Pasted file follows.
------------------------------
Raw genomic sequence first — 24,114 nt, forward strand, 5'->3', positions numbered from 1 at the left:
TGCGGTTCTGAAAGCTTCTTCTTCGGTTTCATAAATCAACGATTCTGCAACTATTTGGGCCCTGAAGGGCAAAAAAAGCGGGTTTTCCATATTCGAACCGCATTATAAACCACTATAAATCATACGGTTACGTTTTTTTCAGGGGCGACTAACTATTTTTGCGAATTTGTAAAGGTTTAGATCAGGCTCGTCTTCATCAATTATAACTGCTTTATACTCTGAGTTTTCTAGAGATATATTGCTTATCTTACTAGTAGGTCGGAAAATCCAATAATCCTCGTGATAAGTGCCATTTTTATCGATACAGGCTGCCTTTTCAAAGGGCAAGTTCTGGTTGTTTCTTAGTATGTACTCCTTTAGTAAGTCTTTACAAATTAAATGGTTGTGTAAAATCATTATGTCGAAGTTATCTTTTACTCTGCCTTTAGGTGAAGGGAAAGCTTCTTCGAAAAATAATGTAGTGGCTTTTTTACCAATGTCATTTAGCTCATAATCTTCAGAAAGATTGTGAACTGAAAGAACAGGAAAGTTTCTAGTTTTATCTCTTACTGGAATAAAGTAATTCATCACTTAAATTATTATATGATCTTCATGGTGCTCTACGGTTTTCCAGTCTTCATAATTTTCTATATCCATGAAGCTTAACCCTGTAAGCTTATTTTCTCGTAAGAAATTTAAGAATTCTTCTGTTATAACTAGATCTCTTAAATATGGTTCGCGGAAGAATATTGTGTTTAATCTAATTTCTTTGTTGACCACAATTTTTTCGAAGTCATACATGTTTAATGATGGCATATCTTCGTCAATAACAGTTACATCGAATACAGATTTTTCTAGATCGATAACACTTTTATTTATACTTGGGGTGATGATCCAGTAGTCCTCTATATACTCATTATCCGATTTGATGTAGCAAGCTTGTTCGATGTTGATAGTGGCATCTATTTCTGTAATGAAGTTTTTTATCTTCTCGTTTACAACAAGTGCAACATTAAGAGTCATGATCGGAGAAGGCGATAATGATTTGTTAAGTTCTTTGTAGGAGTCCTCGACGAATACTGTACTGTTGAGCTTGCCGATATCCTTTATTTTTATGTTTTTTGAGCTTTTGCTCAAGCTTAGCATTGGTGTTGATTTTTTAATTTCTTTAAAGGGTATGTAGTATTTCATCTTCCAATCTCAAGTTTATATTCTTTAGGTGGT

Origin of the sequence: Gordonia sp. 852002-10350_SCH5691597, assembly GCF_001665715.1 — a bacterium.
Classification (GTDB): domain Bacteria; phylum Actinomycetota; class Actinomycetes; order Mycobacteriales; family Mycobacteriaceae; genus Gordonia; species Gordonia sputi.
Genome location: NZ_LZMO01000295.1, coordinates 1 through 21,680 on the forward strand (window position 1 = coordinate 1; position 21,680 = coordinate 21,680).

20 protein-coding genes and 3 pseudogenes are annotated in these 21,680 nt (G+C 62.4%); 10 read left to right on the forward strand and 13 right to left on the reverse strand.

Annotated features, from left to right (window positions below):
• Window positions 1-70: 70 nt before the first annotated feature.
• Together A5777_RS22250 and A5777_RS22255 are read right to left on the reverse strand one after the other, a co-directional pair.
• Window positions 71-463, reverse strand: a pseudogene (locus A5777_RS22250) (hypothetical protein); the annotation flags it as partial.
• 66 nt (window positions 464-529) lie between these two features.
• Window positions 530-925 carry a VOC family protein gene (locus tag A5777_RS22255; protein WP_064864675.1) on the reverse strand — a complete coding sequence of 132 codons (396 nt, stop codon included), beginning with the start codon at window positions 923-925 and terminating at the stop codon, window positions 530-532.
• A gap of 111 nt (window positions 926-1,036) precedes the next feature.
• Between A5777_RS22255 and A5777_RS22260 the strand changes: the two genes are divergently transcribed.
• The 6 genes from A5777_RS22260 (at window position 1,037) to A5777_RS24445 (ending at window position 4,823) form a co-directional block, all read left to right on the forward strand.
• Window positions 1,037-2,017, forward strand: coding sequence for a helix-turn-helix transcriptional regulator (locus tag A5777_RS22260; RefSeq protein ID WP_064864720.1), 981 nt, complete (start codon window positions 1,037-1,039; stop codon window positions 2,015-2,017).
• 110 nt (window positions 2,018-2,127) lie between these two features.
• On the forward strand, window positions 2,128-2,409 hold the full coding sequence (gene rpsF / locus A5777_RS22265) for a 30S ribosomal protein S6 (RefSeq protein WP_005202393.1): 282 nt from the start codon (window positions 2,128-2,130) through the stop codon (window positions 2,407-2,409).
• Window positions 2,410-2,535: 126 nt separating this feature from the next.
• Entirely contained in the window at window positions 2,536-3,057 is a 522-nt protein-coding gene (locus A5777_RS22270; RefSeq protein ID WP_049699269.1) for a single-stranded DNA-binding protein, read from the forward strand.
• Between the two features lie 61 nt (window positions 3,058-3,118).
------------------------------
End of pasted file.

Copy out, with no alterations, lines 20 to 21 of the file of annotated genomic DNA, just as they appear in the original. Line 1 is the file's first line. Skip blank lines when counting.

• Entirely contained in the window at window positions 2,536-3,057 is a 522-nt protein-coding gene (locus A5777_RS22270; RefSeq protein ID WP_049699269.1) for a single-stranded DNA-binding protein, read from the forward strand.
• Between the two features lie 61 nt (window positions 3,058-3,118).